Asus ROG GX800VH review: A ludicrous liquid-cooled $6000-plus laptop – Ars Technica

The Asus ROG GX800VH, a liquid cooled monstrosity of a gaming laptop, is one of those things that, like 4K phones or the Apple Watch, is wholly unnecessary yet awfully desirable. Beneath its fully mechanical, RGB-lit keyboard is Intel’s top-of-the-line mobile i7-7820HK processor, which is based on the same Kaby Lake architecture as the i7-7700K and is similarly overclockable. There are two Nvidia GeForce GTX 1080 graphics cards paired in SLI, 64GB of DDR4 memory, and an 18.4-inch 4K display with G-Sync. Buying one costs £6,600/$6,300, which is an astonishing amount of money even considering the tech that’s included.

The GX800VH certainly isn’t for everyone, then, not least those that want the most bang-for-the-buck. But as an example of what’s possible on the bleeding edge when money is no object, it’s one of the finest pieces of technological willy-waving that we’ve ever seen.

Buying a GX800VH requires a commitment from both your credit card and your ego. Not only is the laptop itself physically large and covered in orange highlights, but it comes with both a backpack and a suitcase to carry the accompanying liquid cooling unit around—and the graphics on the suitcase are hardly what you’d call subtle. Still, the suitcase—which is filled a pre-cut foam insert for the liquid cooling unit and extra power supply—and bag do make carrying the whole setup around that much easier, should you want to lug it around to a friend’s house or, if you’re seriously committed to gaming, on holiday.

While the GX800VH uses a mixture of plastics and brushed metal rather than the full-metal chassis you might expect at this price point, it still has a premium feel, which is helped by its substantial weight of 5.7kg. (Suffice it to say, this is not a laptop you will want to move around often, let alone actually use on your lap). Unfortunately, my particular review unit suffered in transit, with the bezel becoming partly separated from the display. The bezel was easy enough to pop back into place, but such damage is hardly the most reassuring start to unboxing a six grand laptop.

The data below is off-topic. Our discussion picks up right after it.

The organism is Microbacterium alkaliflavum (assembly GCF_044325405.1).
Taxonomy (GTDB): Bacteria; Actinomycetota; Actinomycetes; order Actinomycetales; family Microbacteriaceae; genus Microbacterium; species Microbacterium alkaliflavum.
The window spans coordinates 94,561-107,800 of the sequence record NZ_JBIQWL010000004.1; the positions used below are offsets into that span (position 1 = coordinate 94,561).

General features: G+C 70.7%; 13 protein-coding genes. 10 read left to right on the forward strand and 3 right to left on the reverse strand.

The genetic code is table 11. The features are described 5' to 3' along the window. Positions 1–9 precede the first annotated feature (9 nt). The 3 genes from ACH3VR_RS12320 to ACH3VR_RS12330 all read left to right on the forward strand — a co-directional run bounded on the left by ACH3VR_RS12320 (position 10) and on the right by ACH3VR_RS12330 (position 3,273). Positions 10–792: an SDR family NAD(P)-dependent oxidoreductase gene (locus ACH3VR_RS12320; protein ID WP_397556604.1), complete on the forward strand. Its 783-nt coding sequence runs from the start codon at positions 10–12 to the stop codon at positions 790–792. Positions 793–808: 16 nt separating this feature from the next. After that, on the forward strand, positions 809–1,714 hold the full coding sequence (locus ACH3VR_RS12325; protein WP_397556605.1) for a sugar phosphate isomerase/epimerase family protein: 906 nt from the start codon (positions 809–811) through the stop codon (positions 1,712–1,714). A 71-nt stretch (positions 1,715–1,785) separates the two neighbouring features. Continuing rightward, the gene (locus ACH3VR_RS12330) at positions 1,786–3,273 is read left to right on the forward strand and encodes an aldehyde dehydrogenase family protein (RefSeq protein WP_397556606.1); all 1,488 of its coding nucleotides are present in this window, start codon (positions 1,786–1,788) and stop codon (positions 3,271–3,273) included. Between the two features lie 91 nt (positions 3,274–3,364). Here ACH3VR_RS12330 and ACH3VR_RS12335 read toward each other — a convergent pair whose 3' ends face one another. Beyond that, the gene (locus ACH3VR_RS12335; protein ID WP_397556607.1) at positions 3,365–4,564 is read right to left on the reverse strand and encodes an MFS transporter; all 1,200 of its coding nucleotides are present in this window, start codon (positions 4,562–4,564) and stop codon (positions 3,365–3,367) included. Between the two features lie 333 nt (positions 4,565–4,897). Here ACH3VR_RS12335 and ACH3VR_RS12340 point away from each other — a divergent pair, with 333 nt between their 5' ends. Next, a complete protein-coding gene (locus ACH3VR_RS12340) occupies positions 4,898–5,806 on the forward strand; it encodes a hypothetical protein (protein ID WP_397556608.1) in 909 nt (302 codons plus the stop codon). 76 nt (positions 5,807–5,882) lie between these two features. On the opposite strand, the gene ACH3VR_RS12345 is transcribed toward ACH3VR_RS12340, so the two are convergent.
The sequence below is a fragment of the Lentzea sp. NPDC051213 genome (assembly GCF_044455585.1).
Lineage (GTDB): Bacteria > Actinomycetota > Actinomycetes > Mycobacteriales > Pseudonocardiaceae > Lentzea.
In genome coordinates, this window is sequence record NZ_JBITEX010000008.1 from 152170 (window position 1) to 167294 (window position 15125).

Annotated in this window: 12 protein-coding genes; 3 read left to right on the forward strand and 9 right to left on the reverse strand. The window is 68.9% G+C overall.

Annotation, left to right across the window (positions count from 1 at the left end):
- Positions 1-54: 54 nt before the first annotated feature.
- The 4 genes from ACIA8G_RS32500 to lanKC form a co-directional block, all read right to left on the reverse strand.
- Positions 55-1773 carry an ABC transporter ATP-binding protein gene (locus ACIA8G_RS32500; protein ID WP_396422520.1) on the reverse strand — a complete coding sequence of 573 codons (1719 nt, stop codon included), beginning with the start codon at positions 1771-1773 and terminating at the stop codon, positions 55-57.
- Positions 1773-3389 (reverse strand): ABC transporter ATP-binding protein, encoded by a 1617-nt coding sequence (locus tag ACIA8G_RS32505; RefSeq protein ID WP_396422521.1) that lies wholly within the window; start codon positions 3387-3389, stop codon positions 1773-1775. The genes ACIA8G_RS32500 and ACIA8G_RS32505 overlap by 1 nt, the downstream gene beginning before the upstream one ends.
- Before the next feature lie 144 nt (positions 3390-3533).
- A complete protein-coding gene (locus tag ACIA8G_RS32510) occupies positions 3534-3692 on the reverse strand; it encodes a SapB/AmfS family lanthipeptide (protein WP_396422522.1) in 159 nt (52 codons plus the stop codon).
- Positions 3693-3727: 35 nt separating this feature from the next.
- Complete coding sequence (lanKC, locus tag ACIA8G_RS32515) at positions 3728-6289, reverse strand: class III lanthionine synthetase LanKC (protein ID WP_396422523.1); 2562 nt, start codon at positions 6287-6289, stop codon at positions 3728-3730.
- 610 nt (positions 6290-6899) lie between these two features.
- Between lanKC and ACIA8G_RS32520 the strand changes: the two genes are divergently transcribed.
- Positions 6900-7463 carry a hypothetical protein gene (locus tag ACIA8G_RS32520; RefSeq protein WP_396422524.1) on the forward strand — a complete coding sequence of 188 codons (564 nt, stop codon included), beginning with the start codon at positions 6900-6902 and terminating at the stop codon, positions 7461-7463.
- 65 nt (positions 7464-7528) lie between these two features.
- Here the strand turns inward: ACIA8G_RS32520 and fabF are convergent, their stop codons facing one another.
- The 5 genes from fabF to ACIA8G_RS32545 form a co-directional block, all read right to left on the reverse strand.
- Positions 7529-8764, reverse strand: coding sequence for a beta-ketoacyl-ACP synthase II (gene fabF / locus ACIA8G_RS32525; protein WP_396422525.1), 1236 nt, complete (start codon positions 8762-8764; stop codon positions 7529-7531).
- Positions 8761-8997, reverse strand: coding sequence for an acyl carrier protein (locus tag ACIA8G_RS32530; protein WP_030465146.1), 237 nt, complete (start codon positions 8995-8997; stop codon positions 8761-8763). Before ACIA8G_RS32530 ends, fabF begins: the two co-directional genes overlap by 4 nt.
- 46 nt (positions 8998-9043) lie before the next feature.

As you’d expect for a laptop that’s 45mm thick, the GX800VH packs in plenty of ports. There’s a 3.5mm headphone jack, a 3.5mm microphone jack, one Thunderbolt 3.0/USB 3.1 Type-C port, one USB 3.1 Type-C port, three USB 3.1 Type-A ports, gigabit Ethernet, one mini-Display Port, and an SD card reader. All that’s missing is 10Gb Ethernet, which I’d expect to see at this price point. There’s an eight-cell, 76Whr battery inside too, although with battery life that barely scrapes past an hour and a half, I’d consider it more of a backup in case of power cut, rather than a means to actually use the laptop on the go.

Alongside the pre-overclocked 4C/8T i7-7820HK processor—the stability of which varies depending on whether you use the liquid cooling unit, and whether you have one or both of the included 300W power supplies plugged in—you get 64GB of 2800MHz DDR4 memory, two GTX 1080 graphics cards, and a pair of PCIe X4 NVMe SSDs in RAID 0 for excessively fast storage (with a spare slot to add another).

There’s little you could want for in the GX800VH except perhaps for a processor with more than four cores. If you took just £3,000—less than half the cost of the GX800VH—you could easily build a monster desktop PC with a 10-core processor like the Core i9-7900X.

But then, that would hardly be as interesting would it? The GX800VH’s claim to fame is its external liquid cooling unit, which locks into docking ports at the back of the laptop with a satisfying clunk. The way it works is rather clever. Inside the laptop is a heat pipe cooler that covers the CPU and both GPUs. Normally, the heat pipe is cooled via two heatsinks and blower fans that sit at the rear of the laptop. However, when the laptop is docked, liquid is pumped through the heat pipe and out into the docking station, where two radiators and fans are waiting.

The result is both a dramatic reduction in temperatures and an increase in performance versus air cooling alone. Undocked, the CPU—which is overclocked to 4.4GHz by default—is easily throttled in synthetic tests, with temperatures peaking above 91 degrees Celsius. The GPUs, while staying within their own thermal limits at 76 degrees, only hit a top clock speed of 1,721MHz.


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